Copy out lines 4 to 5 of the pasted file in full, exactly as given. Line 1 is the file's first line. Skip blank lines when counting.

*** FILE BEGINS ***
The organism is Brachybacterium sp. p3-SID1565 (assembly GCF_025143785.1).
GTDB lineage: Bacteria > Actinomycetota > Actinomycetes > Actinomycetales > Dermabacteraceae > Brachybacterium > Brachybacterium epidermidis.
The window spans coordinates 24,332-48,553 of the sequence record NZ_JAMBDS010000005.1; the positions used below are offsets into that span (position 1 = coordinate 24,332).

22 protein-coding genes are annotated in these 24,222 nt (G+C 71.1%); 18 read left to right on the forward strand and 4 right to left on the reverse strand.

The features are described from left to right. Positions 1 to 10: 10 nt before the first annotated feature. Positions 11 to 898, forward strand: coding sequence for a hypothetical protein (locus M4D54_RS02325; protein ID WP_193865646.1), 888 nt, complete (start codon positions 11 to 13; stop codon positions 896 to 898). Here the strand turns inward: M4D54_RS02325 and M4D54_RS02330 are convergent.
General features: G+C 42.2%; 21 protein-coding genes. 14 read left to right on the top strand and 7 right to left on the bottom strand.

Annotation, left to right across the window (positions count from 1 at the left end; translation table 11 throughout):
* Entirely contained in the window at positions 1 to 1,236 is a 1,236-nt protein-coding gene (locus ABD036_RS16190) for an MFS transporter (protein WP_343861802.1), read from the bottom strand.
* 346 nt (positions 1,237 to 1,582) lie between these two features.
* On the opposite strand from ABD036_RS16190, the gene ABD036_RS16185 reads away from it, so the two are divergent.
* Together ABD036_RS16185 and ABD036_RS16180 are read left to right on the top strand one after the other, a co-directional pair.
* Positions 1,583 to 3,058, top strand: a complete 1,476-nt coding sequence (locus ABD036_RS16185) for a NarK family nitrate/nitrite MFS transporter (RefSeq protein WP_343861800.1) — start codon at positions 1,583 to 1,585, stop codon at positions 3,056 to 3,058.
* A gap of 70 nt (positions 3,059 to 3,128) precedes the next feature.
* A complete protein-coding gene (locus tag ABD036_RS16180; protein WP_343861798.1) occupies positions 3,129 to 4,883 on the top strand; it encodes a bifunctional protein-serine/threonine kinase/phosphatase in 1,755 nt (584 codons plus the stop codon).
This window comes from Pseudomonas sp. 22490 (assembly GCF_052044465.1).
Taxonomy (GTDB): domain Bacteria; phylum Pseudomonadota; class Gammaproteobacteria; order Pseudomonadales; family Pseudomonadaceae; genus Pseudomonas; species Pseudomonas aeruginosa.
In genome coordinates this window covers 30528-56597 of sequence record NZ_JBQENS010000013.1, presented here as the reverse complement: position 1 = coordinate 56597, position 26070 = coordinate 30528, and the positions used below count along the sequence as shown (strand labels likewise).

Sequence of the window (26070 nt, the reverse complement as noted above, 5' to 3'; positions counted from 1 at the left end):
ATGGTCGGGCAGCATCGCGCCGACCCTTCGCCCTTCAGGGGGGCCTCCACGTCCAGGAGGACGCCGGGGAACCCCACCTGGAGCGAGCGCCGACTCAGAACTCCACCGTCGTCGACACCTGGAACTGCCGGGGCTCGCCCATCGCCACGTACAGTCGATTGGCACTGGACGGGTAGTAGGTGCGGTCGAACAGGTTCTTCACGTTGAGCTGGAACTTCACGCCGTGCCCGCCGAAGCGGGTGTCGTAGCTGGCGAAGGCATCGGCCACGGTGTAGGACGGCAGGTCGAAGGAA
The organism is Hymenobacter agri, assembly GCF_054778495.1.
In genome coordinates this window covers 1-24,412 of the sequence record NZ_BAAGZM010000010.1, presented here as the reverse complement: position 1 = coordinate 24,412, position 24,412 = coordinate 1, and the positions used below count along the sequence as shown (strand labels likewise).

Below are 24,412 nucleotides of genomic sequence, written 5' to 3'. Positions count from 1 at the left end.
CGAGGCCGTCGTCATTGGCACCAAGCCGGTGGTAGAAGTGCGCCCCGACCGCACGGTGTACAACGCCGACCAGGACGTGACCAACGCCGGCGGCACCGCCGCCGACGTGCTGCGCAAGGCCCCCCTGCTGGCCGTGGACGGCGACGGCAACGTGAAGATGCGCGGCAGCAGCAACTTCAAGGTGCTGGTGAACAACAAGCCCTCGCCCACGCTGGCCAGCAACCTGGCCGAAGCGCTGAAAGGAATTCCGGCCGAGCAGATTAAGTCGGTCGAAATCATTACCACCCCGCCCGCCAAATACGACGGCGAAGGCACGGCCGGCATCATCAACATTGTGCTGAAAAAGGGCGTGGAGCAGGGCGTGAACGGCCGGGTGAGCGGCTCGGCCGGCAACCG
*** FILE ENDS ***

22 protein-coding genes are annotated in these 24,222 nt (G+C 71.1%); 18 read left to right on the forward strand and 4 right to left on the reverse strand.

The features are described from left to right. Positions 1 to 10: 10 nt before the first annotated feature. Positions 11 to 898, forward strand: coding sequence for a hypothetical protein (locus M4D54_RS02325; protein ID WP_193865646.1), 888 nt, complete (start codon positions 11 to 13; stop codon positions 896 to 898). Here the strand turns inward: M4D54_RS02325 and M4D54_RS02330 are convergent.